The Hancock-Henderson Quill, Inc.
Greetings to everyone in Western Illinois.
Well, the planters are rolling in earnest now. The weather is nice and some have a mind to catch up to Mr. Short Britches with his hat on backwards.
I was already put in the tractor to field cultivate to help keep ahead of the planter.
These ole bones of mine have gotten mighty soft over the winter months. A few days bouncing over fall chiseled ground and I can hardly walk.
I've discovered also, that my neck is not as mobile as it once was. Can't hardly turn me head back to check the trailing equipment.
I'm a think'in by the time you read this I'll either be broke in "good and proper" or simply "broken".
I remember a year ago, in my younger day, when my old dog "Blue" would foller me around the tractor, every round. He was an "egg sucker" ole Blue, but was a good dog, too. Shore do miss him.
You know, the best friend a man has in this world may turn against him and become his enemy.
His son or daughter whom he has reared with loving care may prove ungrateful.
Those who are nearest and dearest to us-those whom we trust with our happiness and our good name-may become traitors to their faith.
The money a man has he may lose. It flies away from him, perhaps when he needs it the most.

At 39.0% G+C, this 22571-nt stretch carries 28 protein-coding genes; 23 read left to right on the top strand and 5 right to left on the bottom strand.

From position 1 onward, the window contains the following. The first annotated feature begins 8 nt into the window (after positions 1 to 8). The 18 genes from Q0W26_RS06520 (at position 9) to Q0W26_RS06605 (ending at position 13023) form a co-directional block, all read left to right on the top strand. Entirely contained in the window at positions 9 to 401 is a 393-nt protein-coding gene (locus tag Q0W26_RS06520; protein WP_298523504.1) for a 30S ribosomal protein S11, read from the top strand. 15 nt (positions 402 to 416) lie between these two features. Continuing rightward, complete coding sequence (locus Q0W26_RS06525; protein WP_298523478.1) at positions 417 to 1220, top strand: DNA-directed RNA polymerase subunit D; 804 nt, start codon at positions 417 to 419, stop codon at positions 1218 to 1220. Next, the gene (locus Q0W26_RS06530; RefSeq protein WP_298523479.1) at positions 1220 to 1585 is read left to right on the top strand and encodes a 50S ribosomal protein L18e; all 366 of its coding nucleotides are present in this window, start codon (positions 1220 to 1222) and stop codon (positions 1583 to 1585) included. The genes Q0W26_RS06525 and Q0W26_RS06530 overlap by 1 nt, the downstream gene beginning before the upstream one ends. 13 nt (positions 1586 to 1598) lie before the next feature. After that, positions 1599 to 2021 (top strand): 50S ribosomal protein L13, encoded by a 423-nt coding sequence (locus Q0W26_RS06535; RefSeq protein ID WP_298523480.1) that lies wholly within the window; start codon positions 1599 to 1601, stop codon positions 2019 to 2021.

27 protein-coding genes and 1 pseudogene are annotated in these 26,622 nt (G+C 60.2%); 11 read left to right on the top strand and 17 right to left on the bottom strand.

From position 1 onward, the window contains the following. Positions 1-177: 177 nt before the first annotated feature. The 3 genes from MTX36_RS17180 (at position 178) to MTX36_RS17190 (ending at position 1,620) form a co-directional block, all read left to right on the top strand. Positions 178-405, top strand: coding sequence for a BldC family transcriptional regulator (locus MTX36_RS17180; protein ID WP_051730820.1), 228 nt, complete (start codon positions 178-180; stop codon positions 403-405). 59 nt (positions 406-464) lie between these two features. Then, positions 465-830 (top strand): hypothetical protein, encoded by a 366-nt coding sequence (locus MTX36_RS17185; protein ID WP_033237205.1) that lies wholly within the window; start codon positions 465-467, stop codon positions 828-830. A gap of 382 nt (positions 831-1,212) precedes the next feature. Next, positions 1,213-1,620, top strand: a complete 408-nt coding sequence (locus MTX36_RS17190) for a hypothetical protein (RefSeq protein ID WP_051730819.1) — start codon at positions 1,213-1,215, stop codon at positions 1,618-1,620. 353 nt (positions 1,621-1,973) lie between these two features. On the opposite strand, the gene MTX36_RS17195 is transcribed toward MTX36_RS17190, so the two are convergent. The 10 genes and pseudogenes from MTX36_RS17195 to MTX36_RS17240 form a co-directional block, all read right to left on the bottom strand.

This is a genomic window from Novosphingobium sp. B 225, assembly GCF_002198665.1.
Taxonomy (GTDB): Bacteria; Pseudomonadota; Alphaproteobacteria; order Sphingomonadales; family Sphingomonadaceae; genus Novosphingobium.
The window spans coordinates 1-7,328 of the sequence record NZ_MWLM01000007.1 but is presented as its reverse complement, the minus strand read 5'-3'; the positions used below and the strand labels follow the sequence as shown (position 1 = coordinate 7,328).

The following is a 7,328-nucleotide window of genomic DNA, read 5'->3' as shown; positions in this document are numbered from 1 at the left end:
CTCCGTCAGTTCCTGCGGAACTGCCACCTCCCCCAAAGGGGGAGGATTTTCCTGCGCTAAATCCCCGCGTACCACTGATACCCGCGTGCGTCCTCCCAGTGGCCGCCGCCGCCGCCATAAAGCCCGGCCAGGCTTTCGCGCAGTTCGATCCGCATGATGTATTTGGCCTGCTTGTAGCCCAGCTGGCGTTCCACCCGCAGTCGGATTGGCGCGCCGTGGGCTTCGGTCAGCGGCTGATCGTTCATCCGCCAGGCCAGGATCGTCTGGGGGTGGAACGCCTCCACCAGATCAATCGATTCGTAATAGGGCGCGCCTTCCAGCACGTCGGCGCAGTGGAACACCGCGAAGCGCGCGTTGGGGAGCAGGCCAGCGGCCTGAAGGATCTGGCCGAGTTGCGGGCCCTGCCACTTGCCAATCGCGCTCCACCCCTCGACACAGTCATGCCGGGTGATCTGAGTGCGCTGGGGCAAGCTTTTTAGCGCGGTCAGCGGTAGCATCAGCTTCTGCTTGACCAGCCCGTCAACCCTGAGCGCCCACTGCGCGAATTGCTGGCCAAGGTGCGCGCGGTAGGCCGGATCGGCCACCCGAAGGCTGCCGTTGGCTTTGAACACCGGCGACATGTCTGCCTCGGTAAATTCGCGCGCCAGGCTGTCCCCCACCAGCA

A man's reputation may be sacrificed in a moment of ill-considered action.
The people who are prone to fall on their knees to do us honor when success is with us, may be the first to throw the stone of malice when failure settles its cloud upon our heads.
The one absolute, unselfish friend that a man can have in this selfish world-the one that never deserts him, the one that never proves ungrateful or treacherous-is his dog.
A man's dog stands by him in prosperity and in poverty, in health and in sickness. He will sleep on the cold ground, where the wintry winds blow and the snow drives fiercely, if'n only he can be near his master's side. It's so true.
He will kiss the hand that has no food to offer, he will lick the wounds and sores that come in encounter with the roughness of the world. He guards the sleep of the pauper master as if he were a prince. When all other friends desert, he remains.
When riches take wings and reputation falls to pieces he is as constant in his love as the sun in its journey through the heavens.
If'n fortune drives the master forth an outcast in the world, friendless and homeless, the faithful dog asks no higher privilege than that of accompanying him to guard against danger, to fight against his enemies.
And when the last scene of all comes, and death takes the master in it's embrace, and his body is laid away in the cold ground, no matter if all other friends pursue their way, there by his graveside, will the noble dog be found, his head between his paws, his eyes sad but open in alert watchfulness, faithful and true even to death.
Drat, I miss ole "Blue" and all that he meant to me as I ride around in this fancy tractor, think'n back on him tracking me around all those years ago.
When I get to heaven first thing I'll do, I'm a gonna whistle for ole Blue-You Good Dog Too!
Keep on Smile'n
Catch ya Later